When isn't a 20-million-dollar-paying client "always right"? When the seller is the government.
Anousheh Ansari is on the ground again, and yet I'm afraid I'm still thinking as much about the lift-off scandal as her triumphant return to Earth.
You see, on September 18, Anousheh Ansari became one of that select breed, the paid-in-full space tourist, launched to take a working vacation on the International Space Station.
It was a life-long dream for Mrs. Ansari, and a watershed moment for women in space . . . and for Iranians. Ansari has lived in the U.S. all her adult life, but had wanted to make a gesture towards the liberalizers in the land where she was born. So she designed a special badge to put on her suit. It featured the visual theme of a past, pre-revolutionary flag of Iran.
Unfortunately, the U.S. government pointedly asked Mrs. Ansari not to affix this design to her suit. (Jeez, she pays $20 million and gets a cashier with attitude.) The Russians, who run the space tourism program using their Soyuz rockets, relayed that message clearly, or so I gather from competing accounts.
And yes, this particular space tourist got a lot of coverage. Because she's a woman. Because she and her husband were successful in business, having sold their software company for half a billion. And because she was born Iranian. Indeed, Iran's newspapers covered the launch, even though Anousheh is not exactly the cloth-covered ideal preferred by Iran's current rulers.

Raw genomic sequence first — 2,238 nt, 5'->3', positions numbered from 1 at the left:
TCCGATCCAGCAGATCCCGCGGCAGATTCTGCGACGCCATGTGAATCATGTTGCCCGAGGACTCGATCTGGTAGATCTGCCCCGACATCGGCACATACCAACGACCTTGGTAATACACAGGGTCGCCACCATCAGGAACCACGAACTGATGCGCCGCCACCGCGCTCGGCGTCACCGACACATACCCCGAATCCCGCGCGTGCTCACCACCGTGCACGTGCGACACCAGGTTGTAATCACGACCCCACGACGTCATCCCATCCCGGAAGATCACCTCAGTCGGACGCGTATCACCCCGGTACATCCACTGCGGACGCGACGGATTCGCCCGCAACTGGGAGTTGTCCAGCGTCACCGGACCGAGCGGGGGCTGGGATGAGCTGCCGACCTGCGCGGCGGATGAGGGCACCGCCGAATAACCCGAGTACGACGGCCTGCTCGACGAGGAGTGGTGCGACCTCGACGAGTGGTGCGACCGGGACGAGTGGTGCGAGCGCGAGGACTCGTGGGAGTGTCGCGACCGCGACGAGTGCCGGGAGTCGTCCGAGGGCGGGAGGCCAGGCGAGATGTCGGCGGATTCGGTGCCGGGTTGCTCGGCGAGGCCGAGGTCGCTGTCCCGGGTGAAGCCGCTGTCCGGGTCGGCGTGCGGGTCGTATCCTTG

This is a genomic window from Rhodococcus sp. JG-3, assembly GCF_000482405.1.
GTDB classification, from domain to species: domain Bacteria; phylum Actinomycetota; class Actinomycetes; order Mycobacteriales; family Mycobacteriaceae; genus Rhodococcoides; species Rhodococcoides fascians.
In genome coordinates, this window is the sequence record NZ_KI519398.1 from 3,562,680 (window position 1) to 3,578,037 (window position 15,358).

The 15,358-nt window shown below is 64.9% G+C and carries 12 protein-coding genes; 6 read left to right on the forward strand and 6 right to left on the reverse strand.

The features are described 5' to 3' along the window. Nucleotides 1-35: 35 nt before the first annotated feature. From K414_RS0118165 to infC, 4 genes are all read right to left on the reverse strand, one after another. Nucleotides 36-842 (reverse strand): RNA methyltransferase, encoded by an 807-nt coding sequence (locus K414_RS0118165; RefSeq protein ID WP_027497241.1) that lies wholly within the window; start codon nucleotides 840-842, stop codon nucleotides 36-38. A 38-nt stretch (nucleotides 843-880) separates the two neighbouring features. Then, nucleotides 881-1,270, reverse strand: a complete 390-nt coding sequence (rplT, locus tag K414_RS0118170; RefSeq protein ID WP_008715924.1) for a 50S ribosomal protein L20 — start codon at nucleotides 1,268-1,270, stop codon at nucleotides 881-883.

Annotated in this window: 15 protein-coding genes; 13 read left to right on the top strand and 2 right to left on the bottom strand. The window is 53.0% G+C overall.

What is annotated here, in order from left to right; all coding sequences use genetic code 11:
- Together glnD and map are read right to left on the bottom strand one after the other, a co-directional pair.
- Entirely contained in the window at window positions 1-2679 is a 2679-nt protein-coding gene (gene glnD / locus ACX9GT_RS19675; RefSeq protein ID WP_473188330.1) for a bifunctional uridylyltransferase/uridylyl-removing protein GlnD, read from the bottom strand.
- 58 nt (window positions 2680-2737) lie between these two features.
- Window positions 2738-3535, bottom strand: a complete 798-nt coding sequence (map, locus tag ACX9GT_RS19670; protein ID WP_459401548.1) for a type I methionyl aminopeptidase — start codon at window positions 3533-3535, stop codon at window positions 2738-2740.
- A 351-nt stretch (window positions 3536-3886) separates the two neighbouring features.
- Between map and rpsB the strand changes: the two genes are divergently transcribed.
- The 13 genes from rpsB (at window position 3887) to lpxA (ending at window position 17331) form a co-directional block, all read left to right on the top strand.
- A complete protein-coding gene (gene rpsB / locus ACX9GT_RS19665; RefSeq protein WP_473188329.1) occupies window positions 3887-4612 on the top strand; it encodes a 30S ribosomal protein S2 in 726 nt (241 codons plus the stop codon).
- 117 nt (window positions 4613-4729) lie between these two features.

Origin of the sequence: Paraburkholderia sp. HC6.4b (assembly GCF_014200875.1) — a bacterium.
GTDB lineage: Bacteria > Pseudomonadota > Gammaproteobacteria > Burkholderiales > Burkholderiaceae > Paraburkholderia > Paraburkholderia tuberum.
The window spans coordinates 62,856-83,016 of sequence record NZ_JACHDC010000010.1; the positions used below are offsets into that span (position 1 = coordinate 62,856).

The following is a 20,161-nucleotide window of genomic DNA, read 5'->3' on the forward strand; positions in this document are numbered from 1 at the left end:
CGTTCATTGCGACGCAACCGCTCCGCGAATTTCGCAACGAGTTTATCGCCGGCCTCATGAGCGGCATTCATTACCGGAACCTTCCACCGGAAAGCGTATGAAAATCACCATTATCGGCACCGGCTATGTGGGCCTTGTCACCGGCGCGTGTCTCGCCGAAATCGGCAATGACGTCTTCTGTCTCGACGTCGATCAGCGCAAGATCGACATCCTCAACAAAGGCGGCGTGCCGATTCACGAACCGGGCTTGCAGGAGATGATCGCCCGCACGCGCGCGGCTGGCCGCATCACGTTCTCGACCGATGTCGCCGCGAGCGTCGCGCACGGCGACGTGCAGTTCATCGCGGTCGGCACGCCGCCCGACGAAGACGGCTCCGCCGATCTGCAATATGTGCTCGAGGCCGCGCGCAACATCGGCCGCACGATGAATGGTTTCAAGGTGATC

Iranian editorials took the opportunity of this Iranian flag issue as an excuse to rile up anti-American feeling. Sad.
What's not sad is the new cosmonaut, though. She's all smiles. She's trained hard. And no, her commitment to space travel is not fly-by-night. She, her husband Hamid, and brother-in-law Amir, had financially supported the X Prize, awarded two years ago to Burt Rutan's Spaceship One for proving the feasibility of a private, re-usable spacecraft.
And for further tech credit, she became the Internet's first blogger from outer space. She blogged on the X Prize site, which became something of an immediate hit. (See, bloggers, what it takes to get to the top of the Internet hit parade?)
Her mere presence as a successful Iranian-born businesswoman in space had the potential to relieve West-East tensions. But, predictably, American and Russian muckety-mucks nixed her best gesture.
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